Estate agents are dressing down houses displayed on websites to look like mortgagee sales so they will entice bargain hunters.
Gary Brunsdon, a director of North Shore valuers Sheldon & Partners, said many website advertisements used terms such as "not for mortgagee auction".
This ensured they came up when bargain hunters entered the term "mortgagee" in searches.
But banks were often not calling the shots on the sales, and some properties were not even being sold because the vendors were in a difficult situation.
A website search yesterday by the Weekend Herald found many ads using the sought-after terms.
A $359,000 Mangere property came up prominently because its advertisement contained the keywords "urgent" and "mortgagee" even though the agent said it was neither. The main text of the ad did not contain the words.
Ricky Singh of The Professionals in Papatoetoe, who is selling the property, said his manager told him it was all right to advertise like this.
It's only listed in the keywords. I checked with my manager and he told us to do that," said Mr Singh.
"It's just to get more hits on the property. People are looking for mortgagee auctions so I do get calls, but people are aware this is not a mortgagee auction. I'm using the term to get more people to look at the ad but I tell them this is a normal sale."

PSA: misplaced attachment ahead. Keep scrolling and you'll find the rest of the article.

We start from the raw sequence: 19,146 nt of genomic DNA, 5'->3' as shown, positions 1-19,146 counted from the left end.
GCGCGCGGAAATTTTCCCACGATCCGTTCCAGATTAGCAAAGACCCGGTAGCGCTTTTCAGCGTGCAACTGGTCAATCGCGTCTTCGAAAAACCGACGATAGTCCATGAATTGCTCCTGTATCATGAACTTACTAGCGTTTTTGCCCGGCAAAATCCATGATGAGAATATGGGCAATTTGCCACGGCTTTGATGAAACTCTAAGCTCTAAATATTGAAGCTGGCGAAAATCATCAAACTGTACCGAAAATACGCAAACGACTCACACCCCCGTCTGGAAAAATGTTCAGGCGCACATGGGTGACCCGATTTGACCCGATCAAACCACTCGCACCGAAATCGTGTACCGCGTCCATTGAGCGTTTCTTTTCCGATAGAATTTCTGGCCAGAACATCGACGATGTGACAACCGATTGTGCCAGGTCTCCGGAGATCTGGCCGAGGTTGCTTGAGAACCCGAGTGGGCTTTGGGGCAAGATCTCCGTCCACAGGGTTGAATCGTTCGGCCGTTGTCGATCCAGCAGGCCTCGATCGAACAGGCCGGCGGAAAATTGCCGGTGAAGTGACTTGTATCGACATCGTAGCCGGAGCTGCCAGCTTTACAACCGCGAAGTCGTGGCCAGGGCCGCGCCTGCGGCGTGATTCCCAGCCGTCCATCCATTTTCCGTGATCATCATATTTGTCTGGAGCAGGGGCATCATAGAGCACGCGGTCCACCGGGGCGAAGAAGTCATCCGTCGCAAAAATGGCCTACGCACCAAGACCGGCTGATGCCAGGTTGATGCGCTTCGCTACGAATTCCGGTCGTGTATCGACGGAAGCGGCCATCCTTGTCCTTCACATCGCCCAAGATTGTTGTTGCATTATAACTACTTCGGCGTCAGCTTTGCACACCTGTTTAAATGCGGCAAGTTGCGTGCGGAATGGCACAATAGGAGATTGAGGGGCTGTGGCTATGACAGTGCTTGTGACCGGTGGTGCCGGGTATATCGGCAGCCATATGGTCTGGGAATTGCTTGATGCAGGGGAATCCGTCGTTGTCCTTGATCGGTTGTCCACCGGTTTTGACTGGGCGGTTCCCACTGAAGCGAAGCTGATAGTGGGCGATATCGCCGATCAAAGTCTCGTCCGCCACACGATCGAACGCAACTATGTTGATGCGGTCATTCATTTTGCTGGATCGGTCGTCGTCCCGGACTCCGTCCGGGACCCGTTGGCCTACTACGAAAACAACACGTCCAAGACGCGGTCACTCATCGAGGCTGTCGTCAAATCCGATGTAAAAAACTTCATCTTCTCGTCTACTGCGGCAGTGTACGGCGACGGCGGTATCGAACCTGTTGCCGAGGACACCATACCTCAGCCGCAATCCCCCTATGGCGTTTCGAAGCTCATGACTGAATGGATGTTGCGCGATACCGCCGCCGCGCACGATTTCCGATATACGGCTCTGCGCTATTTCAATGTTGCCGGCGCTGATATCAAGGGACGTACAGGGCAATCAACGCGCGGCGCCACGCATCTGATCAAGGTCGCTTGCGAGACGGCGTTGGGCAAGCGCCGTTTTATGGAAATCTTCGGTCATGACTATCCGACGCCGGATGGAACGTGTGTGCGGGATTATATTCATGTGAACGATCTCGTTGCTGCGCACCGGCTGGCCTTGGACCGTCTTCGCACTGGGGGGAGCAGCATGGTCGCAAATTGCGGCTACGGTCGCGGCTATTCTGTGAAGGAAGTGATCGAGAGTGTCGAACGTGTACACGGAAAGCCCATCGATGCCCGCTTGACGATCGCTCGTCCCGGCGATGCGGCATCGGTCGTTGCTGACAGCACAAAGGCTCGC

A Mt Eden house was advertised as a "pre-mortgagee sale", although no evidence of this was provided.
A $599,000 Te Atatu South house also came up, in an ad saying people were keen on forced sales - but this was not one.
"There is a misconception that good property deals are only found at a mortgagee sale. However this house is well worth checking out," said the ad.
Advertising Standards Authority executive director Hilary Souter was concerned to hear of the practice.
No complaints had been made about mortgagee auctions, but she said agents should be aware of the rules.
"If we got a complaint about this, we'd certainly look at it," she said. "If agents are making a claim then it has got to be true."